“So then He has mercy on whom He desires, and He hardens whom He desires. You will say to me then, ‘Why does He still find fault? For who resists His will?’ On the contrary, who are you, O man, who answers back to God? The thing molded will not say to the molder, ‘Why did you make me like this,’ will it? Or does not the potter have a right over the clay, to make from the same lump one vessel for honorable use and another for common use? What if God, although willing to demonstrate His wrath and to make His power known, endured with much patience vessels of wrath prepared for destruction? And He did so to make known the riches of His glory upon vessels of mercy, which He prepared beforehand for glory, even us, whom He also called, not from among Jews only, but also from among Gentiles. As He says also in Hosea, ‘I WILL CALL THOSE WHO WERE NOT MY PEOPLE, “MY PEOPLE,” AND HER WHO WAS NOT BELOVED, ‘BELOVED.’” AND IT SHALL BE THAT IN THE PLACE WHERE IT WAS SAID TO THEM, “YOU ARE NOT MY PEOPLE,” THERE THEY SHALL BE CALLED SONS OF THE LIVING GOD’” (Romans 9:18-26; cf. Hosea 1:10).

As you read and contemplate the Torah and Haftarah readings from this week, and how God will extend mercy upon His chosen vessels—you should rejoice and give thanks to Him for your personal deliverance from the wilderness of unbelief. Can you remember when you did not believe in Yeshua? Or can you remember seasons when you took your salvation for granted? Have you ever noticed a tendency in your own personal walk with the Lord to wax and wane in your zeal and enthusiasm for Him?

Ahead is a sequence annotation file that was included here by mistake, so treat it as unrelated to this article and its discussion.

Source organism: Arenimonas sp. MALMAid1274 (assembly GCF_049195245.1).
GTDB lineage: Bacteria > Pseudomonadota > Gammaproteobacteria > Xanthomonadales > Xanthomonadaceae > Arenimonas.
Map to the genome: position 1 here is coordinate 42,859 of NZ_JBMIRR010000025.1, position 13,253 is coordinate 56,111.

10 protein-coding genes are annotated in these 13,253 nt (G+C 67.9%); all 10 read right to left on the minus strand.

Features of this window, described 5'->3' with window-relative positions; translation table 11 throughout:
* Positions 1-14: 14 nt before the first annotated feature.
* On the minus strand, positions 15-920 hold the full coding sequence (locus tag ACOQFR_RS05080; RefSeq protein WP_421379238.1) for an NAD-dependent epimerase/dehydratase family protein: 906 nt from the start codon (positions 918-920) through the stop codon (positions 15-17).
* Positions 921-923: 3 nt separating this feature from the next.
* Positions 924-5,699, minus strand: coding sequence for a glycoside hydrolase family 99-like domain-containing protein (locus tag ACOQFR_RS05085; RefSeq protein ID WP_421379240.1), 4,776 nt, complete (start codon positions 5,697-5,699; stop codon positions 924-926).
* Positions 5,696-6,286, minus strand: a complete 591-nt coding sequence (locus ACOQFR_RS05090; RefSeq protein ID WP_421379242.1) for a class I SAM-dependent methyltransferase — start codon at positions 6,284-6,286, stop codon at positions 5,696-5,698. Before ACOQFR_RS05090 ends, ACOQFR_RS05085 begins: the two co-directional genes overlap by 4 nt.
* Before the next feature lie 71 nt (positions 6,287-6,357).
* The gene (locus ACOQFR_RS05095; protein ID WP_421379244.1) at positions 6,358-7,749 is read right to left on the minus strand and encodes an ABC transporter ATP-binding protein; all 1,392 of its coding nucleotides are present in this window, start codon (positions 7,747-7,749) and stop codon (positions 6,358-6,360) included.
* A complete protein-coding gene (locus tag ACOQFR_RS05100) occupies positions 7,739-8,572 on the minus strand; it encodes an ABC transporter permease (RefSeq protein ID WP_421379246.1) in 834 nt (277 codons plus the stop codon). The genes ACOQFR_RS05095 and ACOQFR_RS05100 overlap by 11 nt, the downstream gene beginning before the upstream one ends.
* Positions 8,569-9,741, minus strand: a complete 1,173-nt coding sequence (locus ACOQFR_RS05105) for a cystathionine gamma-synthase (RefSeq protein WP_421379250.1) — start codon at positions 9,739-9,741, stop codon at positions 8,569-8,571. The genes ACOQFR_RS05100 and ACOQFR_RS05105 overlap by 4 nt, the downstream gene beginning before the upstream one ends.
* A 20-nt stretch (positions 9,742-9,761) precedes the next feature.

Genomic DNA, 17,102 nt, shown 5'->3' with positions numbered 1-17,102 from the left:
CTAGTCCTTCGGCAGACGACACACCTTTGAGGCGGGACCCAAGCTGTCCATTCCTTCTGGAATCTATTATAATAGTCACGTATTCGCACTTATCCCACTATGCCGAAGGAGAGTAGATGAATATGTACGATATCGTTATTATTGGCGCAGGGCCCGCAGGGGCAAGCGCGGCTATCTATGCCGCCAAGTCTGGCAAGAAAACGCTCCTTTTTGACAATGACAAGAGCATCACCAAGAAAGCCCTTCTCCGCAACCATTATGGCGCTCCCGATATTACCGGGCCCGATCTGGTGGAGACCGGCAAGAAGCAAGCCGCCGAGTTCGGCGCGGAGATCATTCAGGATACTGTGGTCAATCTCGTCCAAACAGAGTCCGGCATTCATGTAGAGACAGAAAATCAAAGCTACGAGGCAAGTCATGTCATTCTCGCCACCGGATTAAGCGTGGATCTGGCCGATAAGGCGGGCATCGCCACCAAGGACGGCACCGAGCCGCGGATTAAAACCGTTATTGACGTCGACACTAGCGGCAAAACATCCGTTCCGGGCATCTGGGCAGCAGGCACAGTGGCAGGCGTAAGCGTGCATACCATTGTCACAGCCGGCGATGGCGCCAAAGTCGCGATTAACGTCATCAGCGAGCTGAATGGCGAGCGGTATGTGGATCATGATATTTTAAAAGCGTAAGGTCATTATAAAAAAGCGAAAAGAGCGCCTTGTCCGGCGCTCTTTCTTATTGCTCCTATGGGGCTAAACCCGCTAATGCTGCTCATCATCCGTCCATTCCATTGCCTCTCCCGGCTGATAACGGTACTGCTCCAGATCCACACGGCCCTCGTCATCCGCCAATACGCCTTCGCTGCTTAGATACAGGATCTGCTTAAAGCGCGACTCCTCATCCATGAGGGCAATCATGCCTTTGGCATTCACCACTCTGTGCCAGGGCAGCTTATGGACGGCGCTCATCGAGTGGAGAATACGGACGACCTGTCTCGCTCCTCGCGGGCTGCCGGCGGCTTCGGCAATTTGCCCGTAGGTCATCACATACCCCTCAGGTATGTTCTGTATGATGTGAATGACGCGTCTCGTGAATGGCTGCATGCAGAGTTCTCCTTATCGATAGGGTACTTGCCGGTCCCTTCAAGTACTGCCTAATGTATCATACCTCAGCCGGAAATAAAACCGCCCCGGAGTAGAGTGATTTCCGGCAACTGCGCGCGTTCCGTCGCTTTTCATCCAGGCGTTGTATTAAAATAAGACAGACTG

We know that ultimately, the Lord is going to dwell with all of us “in that day.” But what are you doing today that would have you call Him your “husband,” and loyal provider? Are you seeking Him with all your heart, mind, soul, and strength all of the time? Or are you more attracted to some of the idols and distractions of this world which compete for your time and allegiance?

We are each going to be held accountable for what we do with our time, talents, and resources. Clearly, where our heart’s focus is, is the place where we will invest our energies and treasure. The wilderness Israelites of Moses’ era, the Northern Kingdom Israelites of Hosea’s day, and the saints of Paul’s time—each had the same questions that Believers today must ask. Is He my God? Am I one of His people?

Maybe we should occasionally turn the tables and quit telling people “I am one of His.” Instead, we should ask ourselves, “Am I one of His?” If this is indeed true, what are we doing to demonstrate that we have been delivered from the wilderness? Perhaps these occasional queries will help us from getting lost between the cracks of worldly distractions?


This teaching has been excerpted from Torahscope Haftarah Exhortations by William Mark Huey.